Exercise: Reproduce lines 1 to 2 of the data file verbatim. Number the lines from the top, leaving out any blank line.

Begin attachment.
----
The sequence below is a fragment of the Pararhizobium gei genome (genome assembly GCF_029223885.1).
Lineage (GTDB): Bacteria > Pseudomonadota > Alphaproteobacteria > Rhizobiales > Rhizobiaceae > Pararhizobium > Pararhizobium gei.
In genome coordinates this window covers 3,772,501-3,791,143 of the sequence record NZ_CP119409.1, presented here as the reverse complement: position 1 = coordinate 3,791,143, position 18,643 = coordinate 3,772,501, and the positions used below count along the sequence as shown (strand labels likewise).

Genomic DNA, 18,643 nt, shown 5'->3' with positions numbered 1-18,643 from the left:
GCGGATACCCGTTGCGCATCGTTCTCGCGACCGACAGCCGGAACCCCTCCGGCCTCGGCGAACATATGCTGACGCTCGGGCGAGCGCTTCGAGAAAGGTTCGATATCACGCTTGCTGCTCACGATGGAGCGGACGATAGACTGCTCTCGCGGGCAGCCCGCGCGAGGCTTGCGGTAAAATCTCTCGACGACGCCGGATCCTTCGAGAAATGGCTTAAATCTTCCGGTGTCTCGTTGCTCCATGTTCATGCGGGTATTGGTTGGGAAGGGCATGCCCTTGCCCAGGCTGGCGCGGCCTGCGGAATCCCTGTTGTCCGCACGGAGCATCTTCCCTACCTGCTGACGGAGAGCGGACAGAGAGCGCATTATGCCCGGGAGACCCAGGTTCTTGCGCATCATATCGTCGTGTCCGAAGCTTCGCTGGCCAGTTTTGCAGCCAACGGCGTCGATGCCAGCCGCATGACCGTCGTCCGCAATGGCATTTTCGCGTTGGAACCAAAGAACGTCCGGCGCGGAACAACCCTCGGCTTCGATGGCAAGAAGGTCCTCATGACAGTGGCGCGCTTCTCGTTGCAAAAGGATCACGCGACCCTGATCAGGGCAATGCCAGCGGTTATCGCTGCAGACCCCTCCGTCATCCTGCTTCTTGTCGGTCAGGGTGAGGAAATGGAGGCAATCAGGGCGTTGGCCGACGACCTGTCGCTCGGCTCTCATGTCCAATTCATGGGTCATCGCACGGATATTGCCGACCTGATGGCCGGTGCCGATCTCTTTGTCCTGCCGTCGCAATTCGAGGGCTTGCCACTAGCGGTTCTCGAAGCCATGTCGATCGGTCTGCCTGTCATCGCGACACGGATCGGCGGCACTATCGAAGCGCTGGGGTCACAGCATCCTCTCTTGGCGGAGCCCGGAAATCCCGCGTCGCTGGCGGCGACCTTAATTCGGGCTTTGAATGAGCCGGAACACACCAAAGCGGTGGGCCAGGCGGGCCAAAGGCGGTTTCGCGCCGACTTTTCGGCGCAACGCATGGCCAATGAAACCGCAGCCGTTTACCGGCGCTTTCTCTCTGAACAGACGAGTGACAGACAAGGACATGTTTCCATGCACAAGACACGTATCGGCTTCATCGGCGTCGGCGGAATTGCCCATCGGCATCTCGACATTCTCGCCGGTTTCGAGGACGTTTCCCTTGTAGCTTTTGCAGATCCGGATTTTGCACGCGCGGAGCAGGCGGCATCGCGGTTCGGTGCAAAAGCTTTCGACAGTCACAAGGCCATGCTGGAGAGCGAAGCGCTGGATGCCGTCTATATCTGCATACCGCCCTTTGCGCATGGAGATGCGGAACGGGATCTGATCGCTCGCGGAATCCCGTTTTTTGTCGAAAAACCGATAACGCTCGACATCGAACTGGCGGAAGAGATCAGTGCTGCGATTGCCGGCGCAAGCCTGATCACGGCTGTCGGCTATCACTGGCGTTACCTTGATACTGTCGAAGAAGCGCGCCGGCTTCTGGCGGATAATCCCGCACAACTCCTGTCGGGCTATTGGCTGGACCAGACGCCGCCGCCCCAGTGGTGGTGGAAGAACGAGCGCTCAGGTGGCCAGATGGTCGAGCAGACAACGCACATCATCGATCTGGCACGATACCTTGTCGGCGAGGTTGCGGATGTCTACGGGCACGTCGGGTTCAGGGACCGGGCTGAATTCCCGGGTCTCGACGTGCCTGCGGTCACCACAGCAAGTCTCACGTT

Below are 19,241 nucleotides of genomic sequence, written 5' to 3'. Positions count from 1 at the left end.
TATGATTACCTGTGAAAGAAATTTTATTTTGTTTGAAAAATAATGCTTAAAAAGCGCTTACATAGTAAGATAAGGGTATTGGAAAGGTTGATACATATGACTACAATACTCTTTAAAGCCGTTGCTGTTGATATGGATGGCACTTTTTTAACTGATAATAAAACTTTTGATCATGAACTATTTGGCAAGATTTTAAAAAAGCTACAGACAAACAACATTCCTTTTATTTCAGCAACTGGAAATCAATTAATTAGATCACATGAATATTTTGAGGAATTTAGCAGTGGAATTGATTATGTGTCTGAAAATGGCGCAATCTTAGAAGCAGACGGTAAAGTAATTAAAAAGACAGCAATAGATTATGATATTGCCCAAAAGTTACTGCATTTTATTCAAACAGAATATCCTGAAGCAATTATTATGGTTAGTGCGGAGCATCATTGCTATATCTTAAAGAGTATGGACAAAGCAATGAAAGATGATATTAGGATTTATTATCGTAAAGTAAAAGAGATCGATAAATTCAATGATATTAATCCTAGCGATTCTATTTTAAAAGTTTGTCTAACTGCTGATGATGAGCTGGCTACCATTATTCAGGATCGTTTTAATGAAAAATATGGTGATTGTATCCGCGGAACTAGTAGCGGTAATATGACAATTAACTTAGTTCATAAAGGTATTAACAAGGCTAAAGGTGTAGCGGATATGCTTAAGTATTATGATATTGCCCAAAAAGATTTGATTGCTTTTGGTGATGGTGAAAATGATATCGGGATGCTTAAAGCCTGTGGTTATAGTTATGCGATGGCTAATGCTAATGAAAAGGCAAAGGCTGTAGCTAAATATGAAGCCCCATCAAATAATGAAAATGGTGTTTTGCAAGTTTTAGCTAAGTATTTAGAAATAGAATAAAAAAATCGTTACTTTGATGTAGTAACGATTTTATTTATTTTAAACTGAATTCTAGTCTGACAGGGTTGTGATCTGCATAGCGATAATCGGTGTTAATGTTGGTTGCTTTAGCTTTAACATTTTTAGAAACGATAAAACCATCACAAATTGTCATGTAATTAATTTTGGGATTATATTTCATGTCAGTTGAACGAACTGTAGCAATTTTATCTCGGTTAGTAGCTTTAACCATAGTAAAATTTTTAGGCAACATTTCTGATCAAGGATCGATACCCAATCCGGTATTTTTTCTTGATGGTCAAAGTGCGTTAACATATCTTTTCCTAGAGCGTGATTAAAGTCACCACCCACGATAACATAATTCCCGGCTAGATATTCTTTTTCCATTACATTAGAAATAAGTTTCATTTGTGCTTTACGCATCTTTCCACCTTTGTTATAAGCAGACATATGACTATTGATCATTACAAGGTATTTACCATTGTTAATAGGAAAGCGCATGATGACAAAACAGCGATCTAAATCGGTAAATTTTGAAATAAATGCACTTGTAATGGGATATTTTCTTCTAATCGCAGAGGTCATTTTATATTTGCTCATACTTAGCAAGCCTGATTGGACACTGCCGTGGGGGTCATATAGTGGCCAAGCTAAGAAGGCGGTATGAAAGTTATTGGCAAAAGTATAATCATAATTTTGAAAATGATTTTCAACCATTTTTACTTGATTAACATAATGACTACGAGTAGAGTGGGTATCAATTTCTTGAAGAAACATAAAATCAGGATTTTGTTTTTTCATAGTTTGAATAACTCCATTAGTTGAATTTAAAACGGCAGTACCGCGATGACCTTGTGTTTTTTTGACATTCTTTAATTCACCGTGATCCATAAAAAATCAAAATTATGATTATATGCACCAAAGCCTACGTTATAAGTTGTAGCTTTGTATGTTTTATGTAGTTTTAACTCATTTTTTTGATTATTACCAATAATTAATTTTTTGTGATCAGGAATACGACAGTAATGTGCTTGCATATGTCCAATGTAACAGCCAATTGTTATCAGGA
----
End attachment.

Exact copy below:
The sequence below is a fragment of the Pararhizobium gei genome (genome assembly GCF_029223885.1).
Lineage (GTDB): Bacteria > Pseudomonadota > Alphaproteobacteria > Rhizobiales > Rhizobiaceae > Pararhizobium > Pararhizobium gei.